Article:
Italy's Berlusconi May Step Down

Silvio Berlusconi, Italy's prime minister for nearly two decades, may finally be leaving office. With Italy's debt troubles mounting and the nation's — and world's — confidence in him declining, Berlusconi says he will step down. First, though, Berlusconi says parliament must endorse austerity measures he worked out with the IMF.

Copyright © 2011 NPR. For personal, noncommercial use only. See Terms of Use. For other uses, prior permission required.

ROBERT SIEGEL, HOST:

From NPR News, this is ALL THINGS CONSIDERED. I'm Robert Siegel.

GUY RAZ, HOST:

And I'm Guy Raz. Italian Prime Minister Silvio Berlusconi is bowing to pressure at home and abroad and has pledged to step down. That's after watching his parliamentary majority evaporate today. As NPR's Sylvia Poggioli reports now, Berlusconi says he won't hand in his resignation until parliament approves a bill of austerity measures that he pledged to Italy's EU partners.

GIANFRANCO FINI: (Foreign Language Spoken).

SYLVIA POGGIOLI, BYLINE: The speaker of the lower house of parliament, Gianfranco Fini, announced the results of a routine budget bill, 308 votes in favor, fewer than the 321 lawmakers who abstained. It passed, but it was eight votes short of a majority in the 630-member chamber.

Sitting in the government benches, the prime minister visibly blanched and huddled with his closest aides, scrutinizing the vote tally, apparently trying to identify which of his supporters had turned against him.

Minutes later, the leader of the major opposition party, Pier Luigi Bersani, took the floor.

PIER LUIGI BERSANI: (Through Translator) This vote has shown that the government no longer has a majority and we all know over and over again that we have a government with a credibility deficit. If you have a crumb of sense left in front of Italy, hand in your resignation.

POGGIOLI: Shortly later, Berlusconi went to the Quirinal Palace to meet President Giorgio Napolitano. An hour later, he announced he'll step down once parliament approves the latest package of austerity measures demanded by the EU.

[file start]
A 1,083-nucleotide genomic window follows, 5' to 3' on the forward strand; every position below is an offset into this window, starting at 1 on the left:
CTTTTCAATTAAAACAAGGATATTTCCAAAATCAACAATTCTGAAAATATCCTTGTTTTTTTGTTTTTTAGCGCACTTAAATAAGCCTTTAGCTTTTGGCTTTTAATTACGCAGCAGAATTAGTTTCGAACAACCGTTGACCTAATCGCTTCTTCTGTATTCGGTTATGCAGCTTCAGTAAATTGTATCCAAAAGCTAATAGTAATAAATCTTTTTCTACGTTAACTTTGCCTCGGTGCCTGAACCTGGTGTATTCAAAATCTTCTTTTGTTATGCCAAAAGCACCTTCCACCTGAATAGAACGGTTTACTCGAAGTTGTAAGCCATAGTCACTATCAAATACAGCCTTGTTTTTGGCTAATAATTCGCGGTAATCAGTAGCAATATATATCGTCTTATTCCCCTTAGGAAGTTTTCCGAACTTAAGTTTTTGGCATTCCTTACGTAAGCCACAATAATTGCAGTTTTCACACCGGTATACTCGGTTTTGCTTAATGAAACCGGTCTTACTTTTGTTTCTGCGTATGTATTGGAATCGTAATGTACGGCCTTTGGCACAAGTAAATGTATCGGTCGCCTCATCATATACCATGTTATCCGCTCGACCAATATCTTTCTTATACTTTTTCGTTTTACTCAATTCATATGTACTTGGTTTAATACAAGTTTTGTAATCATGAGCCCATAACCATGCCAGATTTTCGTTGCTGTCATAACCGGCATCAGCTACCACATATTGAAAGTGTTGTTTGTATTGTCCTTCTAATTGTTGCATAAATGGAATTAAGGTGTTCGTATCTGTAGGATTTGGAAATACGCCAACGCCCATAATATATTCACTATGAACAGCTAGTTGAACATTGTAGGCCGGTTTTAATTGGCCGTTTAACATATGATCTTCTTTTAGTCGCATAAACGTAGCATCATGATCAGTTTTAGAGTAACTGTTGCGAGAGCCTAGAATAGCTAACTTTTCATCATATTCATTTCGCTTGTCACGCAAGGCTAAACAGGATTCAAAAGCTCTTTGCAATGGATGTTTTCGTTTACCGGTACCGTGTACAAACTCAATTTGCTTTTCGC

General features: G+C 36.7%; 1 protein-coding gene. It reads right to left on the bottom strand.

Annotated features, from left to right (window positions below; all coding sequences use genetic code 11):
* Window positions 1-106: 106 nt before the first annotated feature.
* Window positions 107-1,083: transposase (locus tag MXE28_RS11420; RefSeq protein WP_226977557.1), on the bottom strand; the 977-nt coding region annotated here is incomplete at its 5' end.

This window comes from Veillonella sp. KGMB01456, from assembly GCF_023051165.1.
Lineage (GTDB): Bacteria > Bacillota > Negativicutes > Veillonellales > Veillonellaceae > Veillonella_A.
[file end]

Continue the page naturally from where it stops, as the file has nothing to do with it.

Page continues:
As soon as the news circulated, markets rallied. Investors throughout the world had closely followed the parliamentary vote. This morning, markets signaled lack of confidence that the Berlusconi government could reduce Italy's $2.6 trillion debt.

The yield on 10 year bonds today reached 6.74 percent, very close to the seven percent threshold that forced Greece, Ireland and Portugal to seek international bailouts. And the atmosphere worsened when the EU Economic Commissioner, Olli Rehn, voiced skepticism that the austerity measures promised by Berlusconi can balance the books by 2013.

OLLI REHN: I sent a questionnaire of around 40 very specific questions to Finance Minister Giulio Tremonti.

POGGIOLI: Rehn's questions focus on promised measures, such as raising the retirement age, privatization of state-owned assets and new taxes. The commissioner indicated that further budget cutting is necessary.

It's no secret that Italy's EU partners were rooting for an early Berlusconi resignation. The Italian prime minister plagued by corruption trials and sex scandals has lost international credibility. But it's still not clear when parliament will vote on the austerity bill, perhaps not until next week.

Several analysts believe that Berlusconi is trying to gain time in order to impose early elections so that he can remain caretaker for another few weeks or months, but opposition parties have joined forces to try to form a national unity government headed by a technocrat. The likely candidate is Mario Monti, a respected former EU commissioner who would be given the task of pushing through unpopular reforms.

Sylvia Poggioli, NPR News, Rome.

Copyright © 2011 NPR. All rights reserved. No quotes from the materials contained herein may be used in any media without attribution to NPR. This transcript is provided for personal, noncommercial use only, pursuant to our Terms of Use. Any other use requires NPR's prior permission. Visit our permissions page for further information.

NPR transcripts are created on a rush deadline by a contractor for NPR, and accuracy and availability may vary. This text may not be in its final form and may be updated or revised in the future. Please be aware that the authoritative record of NPR's programming is the audio.

Comments

 

Please keep your community civil. All comments must follow the NPR.org Community rules and terms of use, and will be moderated prior to posting. NPR reserves the right to use the comments we receive, in whole or in part, and to use the commenter's name and location, in any medium. See also the Terms of Use, Privacy Policy and Community FAQ.

Support comes from: